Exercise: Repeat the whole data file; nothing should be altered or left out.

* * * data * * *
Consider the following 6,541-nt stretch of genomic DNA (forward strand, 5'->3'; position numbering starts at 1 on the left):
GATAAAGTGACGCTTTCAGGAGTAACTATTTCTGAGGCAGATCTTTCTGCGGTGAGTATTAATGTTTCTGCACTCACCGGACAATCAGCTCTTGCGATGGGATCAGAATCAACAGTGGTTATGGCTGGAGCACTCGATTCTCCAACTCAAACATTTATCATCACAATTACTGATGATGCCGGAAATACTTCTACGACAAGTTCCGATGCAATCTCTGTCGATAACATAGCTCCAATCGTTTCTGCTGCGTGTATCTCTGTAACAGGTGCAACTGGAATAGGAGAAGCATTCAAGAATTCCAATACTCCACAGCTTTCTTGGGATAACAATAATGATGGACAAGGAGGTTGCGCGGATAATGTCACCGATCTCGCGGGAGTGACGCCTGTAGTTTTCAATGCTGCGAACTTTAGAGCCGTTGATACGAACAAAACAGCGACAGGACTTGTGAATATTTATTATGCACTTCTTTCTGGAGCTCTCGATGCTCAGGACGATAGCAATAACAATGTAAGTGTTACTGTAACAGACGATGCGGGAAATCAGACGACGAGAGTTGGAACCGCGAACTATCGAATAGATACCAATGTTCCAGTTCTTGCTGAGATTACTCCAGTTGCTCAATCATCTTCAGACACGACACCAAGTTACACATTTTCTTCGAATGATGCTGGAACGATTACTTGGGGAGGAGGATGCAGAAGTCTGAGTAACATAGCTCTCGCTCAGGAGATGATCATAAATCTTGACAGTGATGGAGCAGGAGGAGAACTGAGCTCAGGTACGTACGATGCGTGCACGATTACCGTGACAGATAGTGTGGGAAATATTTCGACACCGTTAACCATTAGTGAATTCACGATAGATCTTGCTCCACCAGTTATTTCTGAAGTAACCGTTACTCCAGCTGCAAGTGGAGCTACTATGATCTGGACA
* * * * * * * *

Consider the following 6,541-nt stretch of genomic DNA (forward strand, 5'->3'; position numbering starts at 1 on the left):
GATAAAGTGACGCTTTCAGGAGTAACTATTTCTGAGGCAGATCTTTCTGCGGTGAGTATTAATGTTTCTGCACTCACCGGACAATCAGCTCTTGCGATGGGATCAGAATCAACAGTGGTTATGGCTGGAGCACTCGATTCTCCAACTCAAACATTTATCATCACAATTACTGATGATGCCGGAAATACTTCTACGACAAGTTCCGATGCAATCTCTGTCGATAACATAGCTCCAATCGTTTCTGCTGCGTGTATCTCTGTAACAGGTGCAACTGGAATAGGAGAAGCATTCAAGAATTCCAATACTCCACAGCTTTCTTGGGATAACAATAATGATGGACAAGGAGGTTGCGCGGATAATGTCACCGATCTCGCGGGAGTGACGCCTGTAGTTTTCAATGCTGCGAACTTTAGAGCCGTTGATACGAACAAAACAGCGACAGGACTTGTGAATATTTATTATGCACTTCTTTCTGGAGCTCTCGATGCTCAGGACGATAGCAATAACAATGTAAGTGTTACTGTAACAGACGATGCGGGAAATCAGACGACGAGAGTTGGAACCGCGAACTATCGAATAGATACCAATGTTCCAGTTCTTGCTGAGATTACTCCAGTTGCTCAATCATCTTCAGACACGACACCAAGTTACACATTTTCTTCGAATGATGCTGGAACGATTACTTGGGGAGGAGGATGCAGAAGTCTGAGTAACATAGCTCTCGCTCAGGAGATGATCATAAATCTTGACAGTGATGGAGCAGGAGGAGAACTGAGCTCAGGTACGTACGATGCGTGCACGATTACCGTGACAGATAGTGTGGGAAATATTTCGACACCGTTAACCATTAGTGAATTCACGATAGATCTTGCTCCACCAGTTATTTCTGAAGTAACCGTTACTCCAGCTGCAAGTGGAGCTACTATGATCTGGACA